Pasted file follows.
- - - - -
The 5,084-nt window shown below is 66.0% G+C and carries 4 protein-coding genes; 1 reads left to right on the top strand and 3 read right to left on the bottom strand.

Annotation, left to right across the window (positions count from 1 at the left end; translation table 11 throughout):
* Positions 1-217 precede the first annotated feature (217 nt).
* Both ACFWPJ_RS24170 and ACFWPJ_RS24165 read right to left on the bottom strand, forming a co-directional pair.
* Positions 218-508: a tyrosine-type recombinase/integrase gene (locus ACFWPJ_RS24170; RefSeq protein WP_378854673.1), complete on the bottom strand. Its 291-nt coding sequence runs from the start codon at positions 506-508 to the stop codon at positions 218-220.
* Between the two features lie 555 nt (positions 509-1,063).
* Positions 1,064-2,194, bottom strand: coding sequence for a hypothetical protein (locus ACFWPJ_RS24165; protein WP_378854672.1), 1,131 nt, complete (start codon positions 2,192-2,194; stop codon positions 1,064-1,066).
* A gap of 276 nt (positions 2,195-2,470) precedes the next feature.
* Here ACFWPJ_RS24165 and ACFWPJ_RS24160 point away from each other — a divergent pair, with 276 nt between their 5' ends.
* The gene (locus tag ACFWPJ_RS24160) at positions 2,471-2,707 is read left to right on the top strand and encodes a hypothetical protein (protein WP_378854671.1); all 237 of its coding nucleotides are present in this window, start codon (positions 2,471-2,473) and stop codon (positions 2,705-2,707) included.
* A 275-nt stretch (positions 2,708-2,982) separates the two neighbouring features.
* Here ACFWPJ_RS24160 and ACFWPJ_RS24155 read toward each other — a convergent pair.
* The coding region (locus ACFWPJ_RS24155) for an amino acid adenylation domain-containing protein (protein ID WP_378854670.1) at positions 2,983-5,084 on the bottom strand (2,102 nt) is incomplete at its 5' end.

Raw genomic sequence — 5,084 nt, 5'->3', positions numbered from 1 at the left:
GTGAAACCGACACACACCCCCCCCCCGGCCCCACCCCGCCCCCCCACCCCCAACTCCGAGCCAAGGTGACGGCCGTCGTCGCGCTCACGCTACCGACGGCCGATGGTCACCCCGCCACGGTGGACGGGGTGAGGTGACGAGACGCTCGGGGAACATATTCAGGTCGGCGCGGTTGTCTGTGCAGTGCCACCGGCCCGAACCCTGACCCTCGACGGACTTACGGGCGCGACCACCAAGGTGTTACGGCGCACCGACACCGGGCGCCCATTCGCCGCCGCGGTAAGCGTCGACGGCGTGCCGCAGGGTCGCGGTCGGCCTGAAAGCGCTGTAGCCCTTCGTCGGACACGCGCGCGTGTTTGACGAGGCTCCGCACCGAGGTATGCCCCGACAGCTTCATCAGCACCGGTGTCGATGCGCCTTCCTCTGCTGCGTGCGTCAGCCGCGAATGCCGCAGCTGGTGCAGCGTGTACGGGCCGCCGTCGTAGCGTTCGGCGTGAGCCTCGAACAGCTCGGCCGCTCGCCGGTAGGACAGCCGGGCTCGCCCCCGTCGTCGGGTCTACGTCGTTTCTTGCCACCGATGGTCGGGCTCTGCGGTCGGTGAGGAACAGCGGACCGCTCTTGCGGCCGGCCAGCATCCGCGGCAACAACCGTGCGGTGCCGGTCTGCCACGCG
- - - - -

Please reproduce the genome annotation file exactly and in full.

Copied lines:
The 5,084-nt window shown below is 66.0% G+C and carries 4 protein-coding genes; 1 reads left to right on the top strand and 3 read right to left on the bottom strand.

Annotation, left to right across the window (positions count from 1 at the left end; translation table 11 throughout):
* Positions 1-217 precede the first annotated feature (217 nt).
* Both ACFWPJ_RS24170 and ACFWPJ_RS24165 read right to left on the bottom strand, forming a co-directional pair.
* Positions 218-508: a tyrosine-type recombinase/integrase gene (locus ACFWPJ_RS24170; RefSeq protein WP_378854673.1), complete on the bottom strand. Its 291-nt coding sequence runs from the start codon at positions 506-508 to the stop codon at positions 218-220.
* Between the two features lie 555 nt (positions 509-1,063).
* Positions 1,064-2,194, bottom strand: coding sequence for a hypothetical protein (locus ACFWPJ_RS24165; protein WP_378854672.1), 1,131 nt, complete (start codon positions 2,192-2,194; stop codon positions 1,064-1,066).
* A gap of 276 nt (positions 2,195-2,470) precedes the next feature.
* Here ACFWPJ_RS24165 and ACFWPJ_RS24160 point away from each other — a divergent pair, with 276 nt between their 5' ends.
* The gene (locus tag ACFWPJ_RS24160) at positions 2,471-2,707 is read left to right on the top strand and encodes a hypothetical protein (protein WP_378854671.1); all 237 of its coding nucleotides are present in this window, start codon (positions 2,471-2,473) and stop codon (positions 2,705-2,707) included.
* A 275-nt stretch (positions 2,708-2,982) separates the two neighbouring features.
* Here ACFWPJ_RS24160 and ACFWPJ_RS24155 read toward each other — a convergent pair.
* The coding region (locus ACFWPJ_RS24155) for an amino acid adenylation domain-containing protein (protein ID WP_378854670.1) at positions 2,983-5,084 on the bottom strand (2,102 nt) is incomplete at its 5' end.

Raw genomic sequence — 5,084 nt, 5'->3', positions numbered from 1 at the left:
GTGAAACCGACACACACCCCCCCCCCGGCCCCACCCCGCCCCCCCACCCCCAACTCCGAGCCAAGGTGACGGCCGTCGTCGCGCTCACGCTACCGACGGCCGATGGTCACCCCGCCACGGTGGACGGGGTGAGGTGACGAGACGCTCGGGGAACATATTCAGGTCGGCGCGGTTGTCTGTGCAGTGCCACCGGCCCGAACCCTGACCCTCGACGGACTTACGGGCGCGACCACCAAGGTGTTACGGCGCACCGACACCGGGCGCCCATTCGCCGCCGCGGTAAGCGTCGACGGCGTGCCGCAGGGTCGCGGTCGGCCTGAAAGCGCTGTAGCCCTTCGTCGGACACGCGCGCGTGTTTGACGAGGCTCCGCACCGAGGTATGCCCCGACAGCTTCATCAGCACCGGTGTCGATGCGCCTTCCTCTGCTGCGTGCGTCAGCCGCGAATGCCGCAGCTGGTGCAGCGTGTACGGGCCGCCGTCGTAGCGTTCGGCGTGAGCCTCGAACAGCTCGGCCGCTCGCCGGTAGGACAGCCGGGCTCGCCCCCGTCGTCGGGTCTACGTCGTTTCTTGCCACCGATGGTCGGGCTCTGCGGTCGGTGAGGAACAGCGGACCGCTCTTGCGGCCGGCCAGCATCCGCGGCAACAACCGTGCGGTGCCGGTCTGCCACGCG